The first legally recognized same-sex weddings in the United States took place in Massachusetts after the state’s highest court ruled in the 2004 case Goodridge vs. The State Department of Public Health that the denial of marriage licenses to same-sex couples violated the state’s constitution.

Friday marks the 15th anniversary of the first marriage made possible as a result of that landmark decision. Chief Justice Margaret Marshall, who wrote the decision, recently joined Jim Braude on Greater Boston to discuss the impact of the case.

“I always try to say, ‘Don't thank me, thank the constitution,’” Marshall said, explaining her response to those who express appreciation for her role in the case.

Marshall cited the Fourteenth Amendment of the U.S. Constitution in the court’s decision, writing that the law protected “the core concept of common human dignity” and “precludes government intrusion into the deeply personal realms” of adult relationships.

Years later, her words are still being read at wedding ceremonies.

According to a May 2018 Gallup poll, acceptance of same-sex marriage has drastically changed over the past 15 years. Sixty-seven percent of Americans support marriage equality, as opposed to only 42 percent in 2004.

It's a change, Marshall believes, that reflects the country’s values.

“I think it says that we learn in this country. We enjoy everybody's success. We enjoy celebrations,” she said.

But despite overwhelming public support, Marshall said she has been approached by couples who voice concern that current political and legal trends could work to overturn the 2015 U.S. Supreme Court ruling that legalized same-sex marriage in all 50 states. It’s a concern shared by those who are worried that states are gearing up to undermine Roe v. Wade, which legalized abortion.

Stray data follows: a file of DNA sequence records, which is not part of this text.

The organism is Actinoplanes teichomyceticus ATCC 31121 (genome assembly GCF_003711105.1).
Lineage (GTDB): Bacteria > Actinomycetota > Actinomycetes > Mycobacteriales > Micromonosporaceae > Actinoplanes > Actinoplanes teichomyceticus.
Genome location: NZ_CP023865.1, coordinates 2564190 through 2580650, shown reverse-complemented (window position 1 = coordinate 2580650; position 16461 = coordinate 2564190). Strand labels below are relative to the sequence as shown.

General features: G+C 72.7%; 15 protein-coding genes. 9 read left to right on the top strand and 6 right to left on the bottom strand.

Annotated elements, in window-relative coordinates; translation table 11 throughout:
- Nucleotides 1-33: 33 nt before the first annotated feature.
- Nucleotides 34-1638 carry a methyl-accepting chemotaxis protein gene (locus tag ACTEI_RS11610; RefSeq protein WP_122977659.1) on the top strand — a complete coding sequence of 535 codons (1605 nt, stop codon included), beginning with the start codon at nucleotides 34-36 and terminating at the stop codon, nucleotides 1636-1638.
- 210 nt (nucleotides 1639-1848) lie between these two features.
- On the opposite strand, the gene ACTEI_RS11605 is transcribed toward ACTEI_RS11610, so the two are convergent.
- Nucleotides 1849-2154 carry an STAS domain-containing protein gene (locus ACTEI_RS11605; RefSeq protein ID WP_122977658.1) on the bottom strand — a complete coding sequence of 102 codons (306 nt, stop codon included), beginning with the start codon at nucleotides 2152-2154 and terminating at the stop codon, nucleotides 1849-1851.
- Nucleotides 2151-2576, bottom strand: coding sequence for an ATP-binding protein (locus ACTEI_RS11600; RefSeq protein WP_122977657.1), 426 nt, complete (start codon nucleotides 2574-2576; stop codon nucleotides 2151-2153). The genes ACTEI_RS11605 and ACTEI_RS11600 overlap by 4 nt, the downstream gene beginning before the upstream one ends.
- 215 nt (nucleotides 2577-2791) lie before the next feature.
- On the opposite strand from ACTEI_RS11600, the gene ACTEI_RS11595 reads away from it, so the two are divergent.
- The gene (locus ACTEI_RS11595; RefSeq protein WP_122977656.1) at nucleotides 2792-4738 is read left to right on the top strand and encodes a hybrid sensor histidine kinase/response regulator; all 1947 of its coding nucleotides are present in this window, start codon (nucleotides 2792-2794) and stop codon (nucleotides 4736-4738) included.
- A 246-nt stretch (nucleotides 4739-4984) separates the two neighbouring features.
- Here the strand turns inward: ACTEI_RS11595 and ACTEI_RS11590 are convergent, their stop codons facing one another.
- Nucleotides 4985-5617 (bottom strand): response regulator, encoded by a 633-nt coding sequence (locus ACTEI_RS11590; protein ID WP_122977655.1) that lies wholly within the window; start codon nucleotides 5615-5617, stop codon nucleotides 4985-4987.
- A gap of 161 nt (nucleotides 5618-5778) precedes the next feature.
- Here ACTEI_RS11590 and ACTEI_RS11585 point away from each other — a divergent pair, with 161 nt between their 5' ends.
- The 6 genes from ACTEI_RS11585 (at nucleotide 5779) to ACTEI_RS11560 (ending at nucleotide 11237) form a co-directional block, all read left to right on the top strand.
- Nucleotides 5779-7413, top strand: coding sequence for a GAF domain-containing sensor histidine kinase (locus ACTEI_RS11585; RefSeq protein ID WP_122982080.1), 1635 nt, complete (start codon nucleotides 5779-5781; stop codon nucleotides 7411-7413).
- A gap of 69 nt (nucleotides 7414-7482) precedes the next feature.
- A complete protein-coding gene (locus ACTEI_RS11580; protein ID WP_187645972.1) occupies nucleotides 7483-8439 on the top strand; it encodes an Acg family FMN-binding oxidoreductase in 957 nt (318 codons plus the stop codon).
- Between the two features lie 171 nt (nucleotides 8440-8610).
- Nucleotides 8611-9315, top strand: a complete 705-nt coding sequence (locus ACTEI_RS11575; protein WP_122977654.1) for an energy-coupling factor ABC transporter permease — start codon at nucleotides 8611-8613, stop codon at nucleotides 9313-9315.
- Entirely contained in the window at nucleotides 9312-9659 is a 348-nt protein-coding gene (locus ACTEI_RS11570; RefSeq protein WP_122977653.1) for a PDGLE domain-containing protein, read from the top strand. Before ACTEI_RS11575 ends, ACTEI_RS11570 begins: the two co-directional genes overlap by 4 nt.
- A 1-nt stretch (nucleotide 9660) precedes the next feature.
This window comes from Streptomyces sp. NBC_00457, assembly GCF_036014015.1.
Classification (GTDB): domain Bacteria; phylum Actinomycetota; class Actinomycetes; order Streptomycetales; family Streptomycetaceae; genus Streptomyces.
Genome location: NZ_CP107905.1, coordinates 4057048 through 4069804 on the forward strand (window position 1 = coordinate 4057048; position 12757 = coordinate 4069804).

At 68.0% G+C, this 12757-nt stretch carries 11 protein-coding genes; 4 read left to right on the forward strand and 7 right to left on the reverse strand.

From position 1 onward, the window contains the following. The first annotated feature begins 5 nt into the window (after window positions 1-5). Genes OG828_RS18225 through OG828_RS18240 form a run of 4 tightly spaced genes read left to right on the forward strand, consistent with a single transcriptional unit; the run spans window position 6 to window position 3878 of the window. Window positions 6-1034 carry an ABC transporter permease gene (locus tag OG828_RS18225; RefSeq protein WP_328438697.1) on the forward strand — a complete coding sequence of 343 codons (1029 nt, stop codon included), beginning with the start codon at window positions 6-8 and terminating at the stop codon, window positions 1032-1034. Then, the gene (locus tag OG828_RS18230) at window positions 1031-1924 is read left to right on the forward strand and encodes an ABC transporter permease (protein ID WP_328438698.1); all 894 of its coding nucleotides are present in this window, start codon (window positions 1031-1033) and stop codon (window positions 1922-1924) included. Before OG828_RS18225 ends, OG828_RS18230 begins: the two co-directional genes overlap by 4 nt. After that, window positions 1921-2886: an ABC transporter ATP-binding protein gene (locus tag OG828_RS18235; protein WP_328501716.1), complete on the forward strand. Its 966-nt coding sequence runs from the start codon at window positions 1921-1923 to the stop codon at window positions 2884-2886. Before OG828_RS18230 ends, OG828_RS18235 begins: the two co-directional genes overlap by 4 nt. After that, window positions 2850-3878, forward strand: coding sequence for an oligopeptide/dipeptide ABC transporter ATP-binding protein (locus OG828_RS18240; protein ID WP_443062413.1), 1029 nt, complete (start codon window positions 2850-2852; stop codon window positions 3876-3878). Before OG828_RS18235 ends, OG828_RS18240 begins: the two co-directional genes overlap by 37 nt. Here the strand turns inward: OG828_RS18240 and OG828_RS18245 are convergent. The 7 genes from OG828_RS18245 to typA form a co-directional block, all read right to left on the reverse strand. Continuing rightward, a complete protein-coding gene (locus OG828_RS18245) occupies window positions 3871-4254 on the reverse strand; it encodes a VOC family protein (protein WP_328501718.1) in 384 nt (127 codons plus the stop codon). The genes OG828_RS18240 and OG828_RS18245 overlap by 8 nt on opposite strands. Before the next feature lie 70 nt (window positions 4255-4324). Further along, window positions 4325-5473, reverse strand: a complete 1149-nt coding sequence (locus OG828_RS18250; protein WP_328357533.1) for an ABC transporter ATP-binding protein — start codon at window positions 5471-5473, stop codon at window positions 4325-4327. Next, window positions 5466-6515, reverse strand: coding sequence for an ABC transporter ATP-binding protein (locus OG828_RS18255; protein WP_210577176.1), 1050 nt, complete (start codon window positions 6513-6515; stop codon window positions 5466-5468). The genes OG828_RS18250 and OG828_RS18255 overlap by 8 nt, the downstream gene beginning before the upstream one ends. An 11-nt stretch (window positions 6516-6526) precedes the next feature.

To address these fears, many 2020 Democratic presidential candidates have proposed structural changes to the U.S. Supreme Court. The former chief justice said she favors some changes as well.

“I think we have to have mandatory age retirement,” said Marshall. “When the constitution was written, people were living to age 50. Now they’re living to 100.”

Marshall believes an age limit will reduce the panic caused by unlimited terms.

“No other country in the world, even the ones that have our model, have justices sitting for that long,” she said.

But that is not the issue that worries her most. She’s most concerned about unbridled hate speech.

Marshall interprets the founders’ protections on free speech as intending to allow for criticism of the government, but worries about a lack of restrictions in our current laws.

Referencing her experience of growing up in South Africa during an apartheid regime, she explained, “I come from a country where I know what hate can do.”